Winner of the IChemE Global Awards 2018 in the Business Start-up category was Green Lizards Technologies, for their project, GLT’s Journey from Creation to Commercialisation.
As a university spin-out company with expertise in the chemical, energy and recycling industries, Green Lizards Technologies are paving the way with their innovative idea of combining green chemistry and chemical engineering, to find a practical solution and offer plastic recycling and polyester recycling in a safe and efficient manner.
In this video, find out more from the team on their mission to create a unique space in clean energy and sustainable technology:
Do you have a new and successful business in the chemical, biochemical or process industry? If so, why not submit it for an IChemE Global Award 2019?
But these winners have put sustainability at the heart of what they do. Pushing the limits to find the most environmentally-friendly way of doing things, some of them are also very young companies – and ones to watch in the future.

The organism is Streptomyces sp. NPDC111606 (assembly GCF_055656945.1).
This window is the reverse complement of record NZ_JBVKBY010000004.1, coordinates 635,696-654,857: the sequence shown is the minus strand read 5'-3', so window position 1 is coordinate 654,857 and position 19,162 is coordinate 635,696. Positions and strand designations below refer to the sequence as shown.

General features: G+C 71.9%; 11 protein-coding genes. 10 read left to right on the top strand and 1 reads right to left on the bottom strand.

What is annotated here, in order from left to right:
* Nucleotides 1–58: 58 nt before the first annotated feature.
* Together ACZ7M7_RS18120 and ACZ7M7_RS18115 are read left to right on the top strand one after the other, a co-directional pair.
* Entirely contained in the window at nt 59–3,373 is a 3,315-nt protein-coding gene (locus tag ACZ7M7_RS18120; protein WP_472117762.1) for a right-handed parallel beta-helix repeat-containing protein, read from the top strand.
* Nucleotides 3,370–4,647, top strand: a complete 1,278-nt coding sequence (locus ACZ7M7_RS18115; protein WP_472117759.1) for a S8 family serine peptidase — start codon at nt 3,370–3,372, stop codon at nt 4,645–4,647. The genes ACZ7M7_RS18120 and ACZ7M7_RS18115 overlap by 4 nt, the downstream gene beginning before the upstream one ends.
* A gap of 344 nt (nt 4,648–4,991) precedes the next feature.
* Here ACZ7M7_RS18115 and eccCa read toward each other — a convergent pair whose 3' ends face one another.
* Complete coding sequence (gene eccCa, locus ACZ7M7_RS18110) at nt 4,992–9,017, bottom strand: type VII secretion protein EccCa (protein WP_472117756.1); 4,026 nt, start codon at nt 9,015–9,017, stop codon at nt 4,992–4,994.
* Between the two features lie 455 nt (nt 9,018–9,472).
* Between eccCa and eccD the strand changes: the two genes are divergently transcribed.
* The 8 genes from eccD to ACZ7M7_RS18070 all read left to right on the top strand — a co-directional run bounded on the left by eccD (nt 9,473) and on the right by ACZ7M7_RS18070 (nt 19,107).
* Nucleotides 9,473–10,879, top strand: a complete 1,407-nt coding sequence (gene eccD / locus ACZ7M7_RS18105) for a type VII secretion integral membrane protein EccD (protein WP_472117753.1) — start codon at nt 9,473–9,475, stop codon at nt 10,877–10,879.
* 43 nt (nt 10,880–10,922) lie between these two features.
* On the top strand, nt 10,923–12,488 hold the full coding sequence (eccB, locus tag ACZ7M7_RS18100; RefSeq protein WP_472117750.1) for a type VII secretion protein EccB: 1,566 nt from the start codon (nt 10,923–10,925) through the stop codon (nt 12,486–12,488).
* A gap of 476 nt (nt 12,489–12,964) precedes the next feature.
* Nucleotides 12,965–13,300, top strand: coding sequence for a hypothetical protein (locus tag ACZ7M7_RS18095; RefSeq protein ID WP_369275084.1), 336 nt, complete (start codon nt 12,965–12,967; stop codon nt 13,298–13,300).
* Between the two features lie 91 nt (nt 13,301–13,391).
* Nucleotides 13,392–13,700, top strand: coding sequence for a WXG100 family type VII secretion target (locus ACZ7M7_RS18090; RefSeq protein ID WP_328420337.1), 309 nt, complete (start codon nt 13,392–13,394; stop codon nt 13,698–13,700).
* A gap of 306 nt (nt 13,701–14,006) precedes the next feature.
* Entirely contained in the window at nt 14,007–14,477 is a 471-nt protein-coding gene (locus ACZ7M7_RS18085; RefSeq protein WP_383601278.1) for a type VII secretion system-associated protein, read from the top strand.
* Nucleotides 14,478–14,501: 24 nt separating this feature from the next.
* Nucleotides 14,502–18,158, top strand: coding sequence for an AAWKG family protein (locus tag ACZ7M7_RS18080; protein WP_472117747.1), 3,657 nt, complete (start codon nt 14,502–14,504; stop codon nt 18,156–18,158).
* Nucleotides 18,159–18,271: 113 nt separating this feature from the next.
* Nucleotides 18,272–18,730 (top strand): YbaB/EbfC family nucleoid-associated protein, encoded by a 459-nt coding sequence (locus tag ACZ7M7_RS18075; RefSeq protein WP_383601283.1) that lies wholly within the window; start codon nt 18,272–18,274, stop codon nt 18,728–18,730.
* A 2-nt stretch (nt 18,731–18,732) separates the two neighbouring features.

So please take a look at the following three winners videos, and as always thanks to Morgan Sindall for helping us to produce them.
I wonder what Henry Bessemer would think of steel-making today? Since he developed the first inexpensive process for the mass production of steel in the 1850s, the world has progressed to produce over 1,606 million tonnes in 2013.
The great thing about steel is that it is 100 per cent recyclable – to the same quality, time and time again. There’s also some important energy and raw material savings. Figures from the World Steel Association show that more than 1,400 kg of iron ore, 740 kg of coal, and 120 kg of limestone are saved for every tonne of steel scrap made into new steel.
There’s always lots of news and debate about how vehicles of the future will be powered, but rarely is there a conversation about what they might be made from.
Car production has become a lot more sustainable in recent years, with specific legislation introduced in many countries for manufacturers. Estimates suggest up to 90 per cent of a car leaving the production line today could be recycled.
But what if some of those materials used to make cars are also the product of inventive recycling?